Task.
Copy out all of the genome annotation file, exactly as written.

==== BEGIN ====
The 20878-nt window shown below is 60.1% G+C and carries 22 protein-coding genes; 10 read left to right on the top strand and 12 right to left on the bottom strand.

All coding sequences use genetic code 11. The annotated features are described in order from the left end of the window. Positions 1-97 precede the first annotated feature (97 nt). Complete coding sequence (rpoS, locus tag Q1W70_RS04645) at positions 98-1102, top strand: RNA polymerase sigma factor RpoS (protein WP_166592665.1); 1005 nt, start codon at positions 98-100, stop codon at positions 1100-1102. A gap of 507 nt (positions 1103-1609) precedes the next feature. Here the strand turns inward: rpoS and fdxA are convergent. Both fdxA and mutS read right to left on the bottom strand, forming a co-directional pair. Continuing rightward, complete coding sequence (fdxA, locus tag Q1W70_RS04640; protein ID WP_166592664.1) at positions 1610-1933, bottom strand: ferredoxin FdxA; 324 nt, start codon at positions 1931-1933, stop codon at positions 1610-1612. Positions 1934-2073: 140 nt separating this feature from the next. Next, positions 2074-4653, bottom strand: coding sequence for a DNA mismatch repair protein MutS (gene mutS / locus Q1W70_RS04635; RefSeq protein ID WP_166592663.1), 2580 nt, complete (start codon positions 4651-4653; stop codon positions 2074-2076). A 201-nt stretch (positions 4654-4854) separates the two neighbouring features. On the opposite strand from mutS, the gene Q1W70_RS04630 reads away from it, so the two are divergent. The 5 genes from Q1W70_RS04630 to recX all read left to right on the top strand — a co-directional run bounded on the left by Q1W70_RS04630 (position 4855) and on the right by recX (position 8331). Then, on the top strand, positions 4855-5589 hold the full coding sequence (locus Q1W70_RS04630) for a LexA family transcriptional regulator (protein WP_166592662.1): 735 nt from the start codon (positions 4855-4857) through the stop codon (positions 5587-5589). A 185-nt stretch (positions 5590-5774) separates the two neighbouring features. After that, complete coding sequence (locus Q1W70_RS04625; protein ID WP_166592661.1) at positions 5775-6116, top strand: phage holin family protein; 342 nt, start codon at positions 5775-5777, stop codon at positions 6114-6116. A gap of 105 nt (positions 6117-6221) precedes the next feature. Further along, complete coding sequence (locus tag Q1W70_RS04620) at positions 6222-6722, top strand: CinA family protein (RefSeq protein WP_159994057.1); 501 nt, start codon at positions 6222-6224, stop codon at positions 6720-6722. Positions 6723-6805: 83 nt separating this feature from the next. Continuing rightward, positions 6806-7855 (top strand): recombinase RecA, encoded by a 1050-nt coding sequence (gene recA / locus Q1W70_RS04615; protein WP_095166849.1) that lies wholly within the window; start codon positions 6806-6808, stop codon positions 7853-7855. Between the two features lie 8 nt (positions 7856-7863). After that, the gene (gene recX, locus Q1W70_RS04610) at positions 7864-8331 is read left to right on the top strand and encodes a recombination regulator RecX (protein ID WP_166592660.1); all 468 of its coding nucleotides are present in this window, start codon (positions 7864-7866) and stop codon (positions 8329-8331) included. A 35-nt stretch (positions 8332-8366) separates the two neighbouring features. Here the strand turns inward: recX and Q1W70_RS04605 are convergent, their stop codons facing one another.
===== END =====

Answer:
The 20878-nt window shown below is 60.1% G+C and carries 22 protein-coding genes; 10 read left to right on the top strand and 12 right to left on the bottom strand.

All coding sequences use genetic code 11. The annotated features are described in order from the left end of the window. Positions 1-97 precede the first annotated feature (97 nt). Complete coding sequence (rpoS, locus tag Q1W70_RS04645) at positions 98-1102, top strand: RNA polymerase sigma factor RpoS (protein WP_166592665.1); 1005 nt, start codon at positions 98-100, stop codon at positions 1100-1102. A gap of 507 nt (positions 1103-1609) precedes the next feature. Here the strand turns inward: rpoS and fdxA are convergent. Both fdxA and mutS read right to left on the bottom strand, forming a co-directional pair. Continuing rightward, complete coding sequence (fdxA, locus tag Q1W70_RS04640; protein ID WP_166592664.1) at positions 1610-1933, bottom strand: ferredoxin FdxA; 324 nt, start codon at positions 1931-1933, stop codon at positions 1610-1612. Positions 1934-2073: 140 nt separating this feature from the next. Next, positions 2074-4653, bottom strand: coding sequence for a DNA mismatch repair protein MutS (gene mutS / locus Q1W70_RS04635; RefSeq protein ID WP_166592663.1), 2580 nt, complete (start codon positions 4651-4653; stop codon positions 2074-2076). A 201-nt stretch (positions 4654-4854) separates the two neighbouring features. On the opposite strand from mutS, the gene Q1W70_RS04630 reads away from it, so the two are divergent. The 5 genes from Q1W70_RS04630 to recX all read left to right on the top strand — a co-directional run bounded on the left by Q1W70_RS04630 (position 4855) and on the right by recX (position 8331). Then, on the top strand, positions 4855-5589 hold the full coding sequence (locus Q1W70_RS04630) for a LexA family transcriptional regulator (protein WP_166592662.1): 735 nt from the start codon (positions 4855-4857) through the stop codon (positions 5587-5589). A 185-nt stretch (positions 5590-5774) separates the two neighbouring features. After that, complete coding sequence (locus Q1W70_RS04625; protein ID WP_166592661.1) at positions 5775-6116, top strand: phage holin family protein; 342 nt, start codon at positions 5775-5777, stop codon at positions 6114-6116. A gap of 105 nt (positions 6117-6221) precedes the next feature. Further along, complete coding sequence (locus tag Q1W70_RS04620) at positions 6222-6722, top strand: CinA family protein (RefSeq protein WP_159994057.1); 501 nt, start codon at positions 6222-6224, stop codon at positions 6720-6722. Positions 6723-6805: 83 nt separating this feature from the next. Continuing rightward, positions 6806-7855 (top strand): recombinase RecA, encoded by a 1050-nt coding sequence (gene recA / locus Q1W70_RS04615; protein WP_095166849.1) that lies wholly within the window; start codon positions 6806-6808, stop codon positions 7853-7855. Between the two features lie 8 nt (positions 7856-7863). After that, the gene (gene recX, locus Q1W70_RS04610) at positions 7864-8331 is read left to right on the top strand and encodes a recombination regulator RecX (protein ID WP_166592660.1); all 468 of its coding nucleotides are present in this window, start codon (positions 7864-7866) and stop codon (positions 8329-8331) included. A 35-nt stretch (positions 8332-8366) separates the two neighbouring features. Here the strand turns inward: recX and Q1W70_RS04605 are convergent, their stop codons facing one another.